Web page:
Edwards hopes to hang on for Fla.
By ADAM C. SMITH, Times Political Editor
Published March 2, 2004
Ten states weigh in on the Democratic presidential nomination today, probably deciding whether Florida Democrats say hello to the campaign of North Carolina Sen. John Edwards, or goodbye.
The main challenger to front-runner John Kerry insists he's in the race through Florida's March 9 primary. But with Kerry having won 18 of 20 nominating contests, another Kerry sweep or near sweep today could turn Edwards' presidential bid into a hopeless quest, if not kill it altogether.
The North Carolina senator has moved three paid field staffers to Florida and is scheduled to campaign in Tampa Thursday night and Orlando Friday. Florida supporters, though, acknowledge uncertainty over whether they'll still have a candidate in the race by the end of this week.
"The consensus among the people who had supported Dean is we'll see what happens tomorrow, and if it looks good for Edwards then all the Dean people will go with him. If not, we'll vote for Dean and try to get some delegates," said Democratic activist David Lee of St. Petersburg, an ardent supporter of former Vermont Gov. Howard Dean.
Dean will be on the Florida ballot despite dropping out of the race.
Meanwhile, the Kerry campaign canceled a rally planned for Ybor City tonight so the Massachusetts senator can be in Washington to vote on extending a ban on assault weapons and other gun control measures. His campaign said the Tampa rally would be postponed until Monday.
The first presidential contender to hit the Tampa Bay area this week will be Ohio Rep. Dennis Kucinich, who plans to campaign in Pinellas and Hillsborough counties Wednesday and Thursday.
The 10 "Super Tuesday" states will apportion 1,151 delegates, more than half of the 2,162 needed to secure the nomination. Kerry so far has 688 delegates, compared to 205 for Edwards, according to an AP tally.
Polls show that Kerry leads Edwards in all 10 states, in some cases by big margins.
Florida has 177 delegates at stake a week from today, when Louisiana, Texas and Mississippi also hold primaries. Edwards supporters are hoping for surprise wins today, followed by a sweep of the Southern states that vote March 9.
"We are confident that Sen. Edwards will have a strong performance across the country (today), and then the Florida primary will be incredibly important," said Edwards spokeswoman Kim Rubey.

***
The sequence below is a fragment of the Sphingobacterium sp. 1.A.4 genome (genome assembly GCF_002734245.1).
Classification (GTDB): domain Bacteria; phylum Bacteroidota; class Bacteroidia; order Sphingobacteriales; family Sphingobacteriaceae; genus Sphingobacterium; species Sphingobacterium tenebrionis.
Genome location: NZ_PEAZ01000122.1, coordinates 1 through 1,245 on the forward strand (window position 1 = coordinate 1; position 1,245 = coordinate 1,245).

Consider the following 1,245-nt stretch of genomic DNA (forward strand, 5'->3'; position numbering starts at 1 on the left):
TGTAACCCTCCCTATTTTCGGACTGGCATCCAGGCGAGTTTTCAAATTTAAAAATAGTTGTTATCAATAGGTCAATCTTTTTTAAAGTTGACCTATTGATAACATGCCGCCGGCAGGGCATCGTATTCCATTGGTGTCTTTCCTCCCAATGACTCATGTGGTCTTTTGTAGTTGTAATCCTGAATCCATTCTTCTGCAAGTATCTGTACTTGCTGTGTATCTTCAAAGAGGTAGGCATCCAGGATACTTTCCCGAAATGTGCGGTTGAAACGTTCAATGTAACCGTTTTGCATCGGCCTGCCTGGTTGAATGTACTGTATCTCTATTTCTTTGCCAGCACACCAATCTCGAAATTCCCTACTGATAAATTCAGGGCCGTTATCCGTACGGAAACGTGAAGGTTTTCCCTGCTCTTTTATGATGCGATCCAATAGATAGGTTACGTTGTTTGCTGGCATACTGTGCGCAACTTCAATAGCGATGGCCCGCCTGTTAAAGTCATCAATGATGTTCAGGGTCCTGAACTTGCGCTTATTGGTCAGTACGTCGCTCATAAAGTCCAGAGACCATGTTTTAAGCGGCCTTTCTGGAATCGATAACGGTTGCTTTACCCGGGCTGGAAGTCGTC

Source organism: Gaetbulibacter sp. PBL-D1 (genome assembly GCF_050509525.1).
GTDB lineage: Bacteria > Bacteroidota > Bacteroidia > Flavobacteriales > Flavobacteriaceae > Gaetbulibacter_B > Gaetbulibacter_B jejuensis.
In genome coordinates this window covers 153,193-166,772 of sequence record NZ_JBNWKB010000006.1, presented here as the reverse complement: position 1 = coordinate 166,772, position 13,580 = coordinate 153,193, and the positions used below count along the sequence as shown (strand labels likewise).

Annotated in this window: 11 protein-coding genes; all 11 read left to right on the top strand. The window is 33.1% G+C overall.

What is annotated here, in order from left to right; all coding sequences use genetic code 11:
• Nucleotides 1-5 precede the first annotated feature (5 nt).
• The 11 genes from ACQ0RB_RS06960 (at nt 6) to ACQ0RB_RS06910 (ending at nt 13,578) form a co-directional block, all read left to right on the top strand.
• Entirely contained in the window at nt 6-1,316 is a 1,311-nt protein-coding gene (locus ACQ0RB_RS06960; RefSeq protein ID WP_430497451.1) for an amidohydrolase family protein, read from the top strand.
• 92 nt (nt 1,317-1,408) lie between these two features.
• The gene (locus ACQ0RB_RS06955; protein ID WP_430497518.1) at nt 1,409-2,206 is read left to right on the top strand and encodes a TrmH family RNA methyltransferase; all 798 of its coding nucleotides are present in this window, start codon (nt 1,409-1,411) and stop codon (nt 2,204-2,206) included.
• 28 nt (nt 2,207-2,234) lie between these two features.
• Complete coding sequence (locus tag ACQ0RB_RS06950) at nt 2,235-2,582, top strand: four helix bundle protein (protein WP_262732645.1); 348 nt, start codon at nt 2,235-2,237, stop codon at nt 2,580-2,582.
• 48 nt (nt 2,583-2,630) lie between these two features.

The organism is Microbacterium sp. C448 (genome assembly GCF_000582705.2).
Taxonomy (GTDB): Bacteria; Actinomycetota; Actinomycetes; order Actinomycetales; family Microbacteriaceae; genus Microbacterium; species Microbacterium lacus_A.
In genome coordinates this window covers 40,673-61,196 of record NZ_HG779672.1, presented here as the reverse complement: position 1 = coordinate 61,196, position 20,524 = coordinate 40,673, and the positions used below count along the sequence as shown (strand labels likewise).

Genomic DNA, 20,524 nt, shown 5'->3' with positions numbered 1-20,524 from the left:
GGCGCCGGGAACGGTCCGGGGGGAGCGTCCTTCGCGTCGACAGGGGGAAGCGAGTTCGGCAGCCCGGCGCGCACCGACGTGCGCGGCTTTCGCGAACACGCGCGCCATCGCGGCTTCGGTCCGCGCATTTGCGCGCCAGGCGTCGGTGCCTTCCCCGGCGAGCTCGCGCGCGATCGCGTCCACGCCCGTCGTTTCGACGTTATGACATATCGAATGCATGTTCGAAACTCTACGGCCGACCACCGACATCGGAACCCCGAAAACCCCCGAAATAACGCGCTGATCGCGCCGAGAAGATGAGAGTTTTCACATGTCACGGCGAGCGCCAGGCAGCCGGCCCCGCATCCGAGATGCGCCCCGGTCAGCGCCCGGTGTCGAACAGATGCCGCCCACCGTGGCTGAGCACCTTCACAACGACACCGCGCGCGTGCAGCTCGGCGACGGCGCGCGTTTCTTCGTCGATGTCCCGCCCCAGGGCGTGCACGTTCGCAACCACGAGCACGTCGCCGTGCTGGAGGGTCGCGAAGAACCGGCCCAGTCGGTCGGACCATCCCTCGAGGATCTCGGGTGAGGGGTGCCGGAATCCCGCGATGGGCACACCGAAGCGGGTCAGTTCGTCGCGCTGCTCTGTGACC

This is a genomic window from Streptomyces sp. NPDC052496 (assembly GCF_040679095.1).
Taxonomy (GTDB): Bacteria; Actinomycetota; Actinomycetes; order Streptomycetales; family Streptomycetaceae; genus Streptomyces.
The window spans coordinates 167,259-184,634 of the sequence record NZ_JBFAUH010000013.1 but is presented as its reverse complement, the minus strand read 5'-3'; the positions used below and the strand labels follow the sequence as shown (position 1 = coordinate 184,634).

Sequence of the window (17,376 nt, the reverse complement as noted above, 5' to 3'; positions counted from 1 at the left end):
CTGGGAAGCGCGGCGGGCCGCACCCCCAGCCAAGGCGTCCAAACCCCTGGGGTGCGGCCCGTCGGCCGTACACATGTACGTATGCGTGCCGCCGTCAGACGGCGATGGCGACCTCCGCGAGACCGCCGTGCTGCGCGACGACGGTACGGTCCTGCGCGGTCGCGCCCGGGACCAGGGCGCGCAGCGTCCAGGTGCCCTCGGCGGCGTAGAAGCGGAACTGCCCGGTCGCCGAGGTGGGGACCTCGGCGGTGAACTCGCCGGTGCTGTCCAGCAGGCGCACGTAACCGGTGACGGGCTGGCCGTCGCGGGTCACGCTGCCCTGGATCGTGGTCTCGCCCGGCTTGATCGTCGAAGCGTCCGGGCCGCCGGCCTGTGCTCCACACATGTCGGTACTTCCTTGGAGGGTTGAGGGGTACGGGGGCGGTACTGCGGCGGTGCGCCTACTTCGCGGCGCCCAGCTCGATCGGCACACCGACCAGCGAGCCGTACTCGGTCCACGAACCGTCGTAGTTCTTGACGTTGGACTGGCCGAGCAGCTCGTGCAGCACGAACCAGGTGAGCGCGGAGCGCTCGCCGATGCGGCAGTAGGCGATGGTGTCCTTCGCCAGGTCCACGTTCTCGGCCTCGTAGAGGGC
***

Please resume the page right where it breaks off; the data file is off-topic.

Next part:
Edwards' campaign schedule was still being finalized Monday, but he is set to attend a private fundraiser in Tampa Thursday that's expected to raise at least $100,000 for his campaign. Tampa lawyer Steve Yerrid, a host of the event, dismissed the talk of Edwards' dropping out. No matter what happens today, he said, Edwards remains a top contender for vice president and generates a lot of enthusiasm among voters.
"We've had a very good response. Now mind you the response could change dramatically after tomorrow night," Yerrid said Monday of the fundraiser.
Edwards has essentially written off winning most of the Super Tuesday states, including delegate-rich California and New York, and has campaigned most aggressively in Ohio, Minnesota and Georgia. Georgia appears to offer his best shot at winning.
"At some point, I've got to start getting more delegates or I'm not going to be the nominee," Edwards said at a news conference in Ohio.
Kerry campaigned Monday in Maryland, Ohio and Georgia, promising to mount a sharp campaign against President Bush.
"If you trust me with this nomination, I will go right at George W. Bush," Kerry said in Baltimore. "This isn't going to be some kind of we're-like-them, they're-like-us-kind, wishy-washy, mealy-mouthed, you can't tell the difference deal."
Many Democrats have touted Edwards as a formidable running mate for Kerry, but at a sometimes antagonistic debate Sunday, Edwards dismissed the suggestion he was still in the race to elevate his vice presidential prospects.
"Oh, no. Oh, no, no. Far from it," he said.
- Information from the Associated Press was used in this report.
[Last modified March 2, 2004, 01:44:59]
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